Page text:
Eliza Hatch (OE 2005-12) is a photojournalist and founder of ‘Cheer Up Luv’, a project which combines photography, activism and social media to highlight sexual harassment that women face on the street. Through her platform, women have shared their stories to raise awareness of the issue of sexual harassment. In June 2018, Eliza partnered with the United Nations Population Fund on a social campaign called 'Don’t Look Away' – a response to a study highlighting the issue of sexual harassment on public transport in Sri Lanka. Eliza was also a speaker at the TEDxUAL 2018 Conference on Perspective.
Eliza studied at the University of Brighton, has trained as a set designer and worked in the art department for TV and film.
What are your best memories of Emanuel?
I think I was one of those rare people who actually loved school. I found it quite tricky in the early years but by sixth form I absolutely loved it and the friends I made in those years are still as close to me as ever. The whole of sixth form was so fun - doing the revues, being able to have more freedom and meeting new people.
I never really liked sports, but when I joined the choir in year 7 it made me feel like I was in a team of sorts and I stayed in choir right up until upper sixth. There were countless funny memories and the tours in particular were very memorable. I know it probably sounds lame but the choir was like a little family; we were all different ages but everyone got on so well.
Art was obviously my biggest passion and the teachers were amazing. My best friend and I were art scholars and most of my friends did art as well so it I think we just spent a lot of time being mischievous and getting on Miss Macmillan's nerves.
Did any particular teachers at Emanuel influence you?
All of the art teachers - Miss Macmillan, Ms Burnett and Mr Swift. They were painfully honest about your work and also really encouraging. If your work was bad, they would tell you. But they would tell you how to make it better!
Were you always interested in photography?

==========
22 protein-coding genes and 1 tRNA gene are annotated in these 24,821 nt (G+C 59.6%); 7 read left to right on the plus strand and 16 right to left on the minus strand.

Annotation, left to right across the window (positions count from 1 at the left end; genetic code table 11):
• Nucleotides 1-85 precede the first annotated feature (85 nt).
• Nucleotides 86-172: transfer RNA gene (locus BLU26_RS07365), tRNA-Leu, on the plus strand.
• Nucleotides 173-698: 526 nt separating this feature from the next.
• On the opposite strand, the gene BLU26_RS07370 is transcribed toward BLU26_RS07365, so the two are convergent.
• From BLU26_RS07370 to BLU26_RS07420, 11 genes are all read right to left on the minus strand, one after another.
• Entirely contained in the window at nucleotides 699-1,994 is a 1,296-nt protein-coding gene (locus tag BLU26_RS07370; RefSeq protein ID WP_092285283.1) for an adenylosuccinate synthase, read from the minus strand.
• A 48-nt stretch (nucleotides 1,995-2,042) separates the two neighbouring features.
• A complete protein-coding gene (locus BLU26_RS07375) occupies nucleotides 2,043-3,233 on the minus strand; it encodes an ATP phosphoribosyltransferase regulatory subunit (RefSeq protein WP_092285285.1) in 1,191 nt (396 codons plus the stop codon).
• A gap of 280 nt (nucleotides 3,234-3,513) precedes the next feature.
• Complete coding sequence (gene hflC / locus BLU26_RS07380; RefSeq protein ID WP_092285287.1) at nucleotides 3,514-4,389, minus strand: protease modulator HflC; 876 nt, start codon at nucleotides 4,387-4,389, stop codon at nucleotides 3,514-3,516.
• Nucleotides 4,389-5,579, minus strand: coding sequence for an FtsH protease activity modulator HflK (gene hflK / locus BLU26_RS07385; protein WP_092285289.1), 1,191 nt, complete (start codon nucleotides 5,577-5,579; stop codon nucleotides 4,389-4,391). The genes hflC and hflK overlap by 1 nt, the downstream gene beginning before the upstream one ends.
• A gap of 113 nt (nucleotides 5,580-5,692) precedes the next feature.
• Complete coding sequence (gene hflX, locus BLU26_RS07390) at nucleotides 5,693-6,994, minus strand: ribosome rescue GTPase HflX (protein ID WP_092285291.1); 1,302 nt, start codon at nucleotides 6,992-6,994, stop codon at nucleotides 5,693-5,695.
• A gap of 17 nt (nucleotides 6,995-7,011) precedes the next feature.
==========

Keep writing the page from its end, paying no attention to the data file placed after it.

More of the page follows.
Not really to be honest. I was always creative and art was my passion. But photography never really came into my work when I was in school; it was always just a hobby. My creativity took on many forms and Emanuel was quite traditional in its practices so I mostly drew, painted and made sculptures. Photography came much later after I graduated from university.
What inspired you to start the ‘Cheer up Luv’ campaign?
The start of Cheer Up Luv was inspired by many things. It was a combination of experiencing harassment growing up in London and normalising it from a young age to being told to ‘Cheer up’ by a man in the street. But ultimately it was triggered by a conversation I had with my male friends in January 2017 after talking about a few of my experiences. They didn’t believe me, had never noticed harassment and were convinced it was 'flattery' or a 'compliment'. So from that point I realised that there was a bigger problem. Harassment was happening all the time but there was this complete lack of awareness surrounding the topic. So I wanted to challenge that.
Can you explain the campaign and its aims?
Cheer Up Luv is a photojournalism series I started in January 2017 which retells women's accounts of street harassment. I interview the woman and we revisit the place where she experienced harassment, whether that is a tube carriage, a platform, a bus or a busy street. I then photograph them in that location and publish the stories and photo online and on my blog: cheerupluv.com / @cheerupluv. The aims of the campaign are to raise awareness and combat the normalisation of sexual harassment as well as empowering women to speak out and inspiring authorities to make changes.
What challenges did you face with the campaign?
There were many challenges, but not ones I was expecting. When the project picked up a lot of pace and was getting a lot of media attention, I would get sent hundreds of stories a week. At one point I was also photographing one woman every day and spending two hours with them talking about very sensitive and traumatic memories. By the end of the week I would be physically and mentally exhausted and have no idea why - then I realised it was taking a toll on me emotionally. After that I had to slow down and now I only do one shoot a week. Balance is key! The campaign has also faced backlash, like anything does. Whenever you get press, there will always be people trying to tear you down and paint you as a feminist man-hating witch.
The campaign I recently did with the United Nations in Sri Lanka was probably the most challenging and rewarding thing I have done in my career. Getting women to speak out was super tough, because there is so much shame, stigma and victim blaming associated with sexual harassment in Sri Lanka. The campaign also faced a lot of online backlash when it came out. There was a lot of trolls and hatred, which was really hard to deal with, especially for the women who had spoken out. But also many amazing things have come out of it that outweigh the bad, and make the challenge worth it.
Do you have any other projects on the horizon?
I am continuing my relationship with the UN this year, and I’m also taking the project to Mexico in a month.
How did you feel about being asked to speak at the TEDxUAL conference?
That was especially surreal. It was absolutely mortifying but I really enjoyed it. I have ended up doing a lot of public speaking since I started Cheer Up Luv, which is the last thing I would have ever thought I would do, especially since the mere concept of it made me want to vanish on the spot when I was at school.
For more details on the Cheer Up Luv campaign, go to @cheerupluv